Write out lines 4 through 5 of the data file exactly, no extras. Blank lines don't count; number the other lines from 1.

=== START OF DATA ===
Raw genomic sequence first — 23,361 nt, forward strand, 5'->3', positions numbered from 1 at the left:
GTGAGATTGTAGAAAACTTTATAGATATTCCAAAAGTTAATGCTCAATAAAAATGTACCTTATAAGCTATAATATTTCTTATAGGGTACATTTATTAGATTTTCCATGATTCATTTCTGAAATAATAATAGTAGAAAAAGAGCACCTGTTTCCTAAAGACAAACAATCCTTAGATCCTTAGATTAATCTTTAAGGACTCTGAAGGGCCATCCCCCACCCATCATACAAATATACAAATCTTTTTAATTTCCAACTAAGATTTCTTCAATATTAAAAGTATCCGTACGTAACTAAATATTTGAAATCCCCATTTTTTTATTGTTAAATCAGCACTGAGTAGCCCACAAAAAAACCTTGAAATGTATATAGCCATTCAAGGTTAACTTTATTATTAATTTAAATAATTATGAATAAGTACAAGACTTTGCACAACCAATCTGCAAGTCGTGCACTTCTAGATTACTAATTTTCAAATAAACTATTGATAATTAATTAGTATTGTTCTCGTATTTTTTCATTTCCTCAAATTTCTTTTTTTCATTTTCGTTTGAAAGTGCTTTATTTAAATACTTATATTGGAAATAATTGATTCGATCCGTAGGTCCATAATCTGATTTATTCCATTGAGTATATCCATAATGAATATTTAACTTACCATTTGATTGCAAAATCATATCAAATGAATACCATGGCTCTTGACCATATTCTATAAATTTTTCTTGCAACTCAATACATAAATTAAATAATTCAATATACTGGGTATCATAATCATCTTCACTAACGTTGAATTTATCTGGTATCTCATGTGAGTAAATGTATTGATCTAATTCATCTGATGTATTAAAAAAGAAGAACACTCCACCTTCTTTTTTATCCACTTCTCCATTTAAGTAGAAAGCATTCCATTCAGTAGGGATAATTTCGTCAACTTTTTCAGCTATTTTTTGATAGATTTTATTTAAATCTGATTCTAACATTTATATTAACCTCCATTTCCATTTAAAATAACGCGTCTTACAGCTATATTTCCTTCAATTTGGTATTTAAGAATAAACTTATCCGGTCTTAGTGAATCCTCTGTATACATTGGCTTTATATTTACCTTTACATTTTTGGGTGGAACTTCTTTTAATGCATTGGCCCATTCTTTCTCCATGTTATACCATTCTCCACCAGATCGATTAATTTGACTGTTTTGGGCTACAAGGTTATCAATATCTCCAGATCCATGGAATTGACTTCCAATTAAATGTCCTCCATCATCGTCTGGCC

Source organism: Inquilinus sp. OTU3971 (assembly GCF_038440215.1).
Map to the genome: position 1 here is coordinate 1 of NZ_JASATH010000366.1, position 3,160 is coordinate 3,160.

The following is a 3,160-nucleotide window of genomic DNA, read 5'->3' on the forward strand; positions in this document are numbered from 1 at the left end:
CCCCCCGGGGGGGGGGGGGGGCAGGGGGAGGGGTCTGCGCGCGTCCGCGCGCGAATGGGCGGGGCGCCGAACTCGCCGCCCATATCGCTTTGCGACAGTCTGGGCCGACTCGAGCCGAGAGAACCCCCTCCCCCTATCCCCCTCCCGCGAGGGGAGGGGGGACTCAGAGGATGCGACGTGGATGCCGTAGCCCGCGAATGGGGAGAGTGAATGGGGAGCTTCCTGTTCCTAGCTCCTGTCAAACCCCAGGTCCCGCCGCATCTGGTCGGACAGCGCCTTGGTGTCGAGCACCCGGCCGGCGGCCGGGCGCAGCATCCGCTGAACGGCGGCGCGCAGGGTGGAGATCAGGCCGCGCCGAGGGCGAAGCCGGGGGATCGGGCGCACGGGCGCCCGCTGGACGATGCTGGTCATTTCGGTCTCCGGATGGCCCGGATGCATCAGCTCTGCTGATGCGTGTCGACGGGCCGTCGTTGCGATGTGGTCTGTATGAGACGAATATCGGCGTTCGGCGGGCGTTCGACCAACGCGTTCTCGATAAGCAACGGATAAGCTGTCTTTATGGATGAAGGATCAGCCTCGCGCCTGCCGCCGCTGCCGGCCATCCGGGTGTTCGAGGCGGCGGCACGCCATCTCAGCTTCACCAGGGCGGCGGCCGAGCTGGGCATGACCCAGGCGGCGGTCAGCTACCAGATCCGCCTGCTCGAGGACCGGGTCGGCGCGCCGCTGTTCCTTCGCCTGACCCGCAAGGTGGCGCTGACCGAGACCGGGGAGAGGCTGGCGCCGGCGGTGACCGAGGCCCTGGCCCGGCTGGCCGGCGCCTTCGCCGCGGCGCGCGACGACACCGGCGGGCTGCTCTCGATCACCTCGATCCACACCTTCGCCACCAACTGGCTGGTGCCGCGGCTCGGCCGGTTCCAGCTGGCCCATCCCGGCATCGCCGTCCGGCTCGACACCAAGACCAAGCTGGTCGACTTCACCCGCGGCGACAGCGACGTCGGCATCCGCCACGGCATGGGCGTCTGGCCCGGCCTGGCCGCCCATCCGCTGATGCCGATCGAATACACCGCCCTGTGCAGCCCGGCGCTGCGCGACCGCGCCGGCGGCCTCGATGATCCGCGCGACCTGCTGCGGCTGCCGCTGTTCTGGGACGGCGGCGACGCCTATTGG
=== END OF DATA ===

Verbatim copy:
Map to the genome: position 1 here is coordinate 1 of NZ_JASATH010000366.1, position 3,160 is coordinate 3,160.

The following is a 3,160-nucleotide window of genomic DNA, read 5'->3' on the forward strand; positions in this document are numbered from 1 at the left end: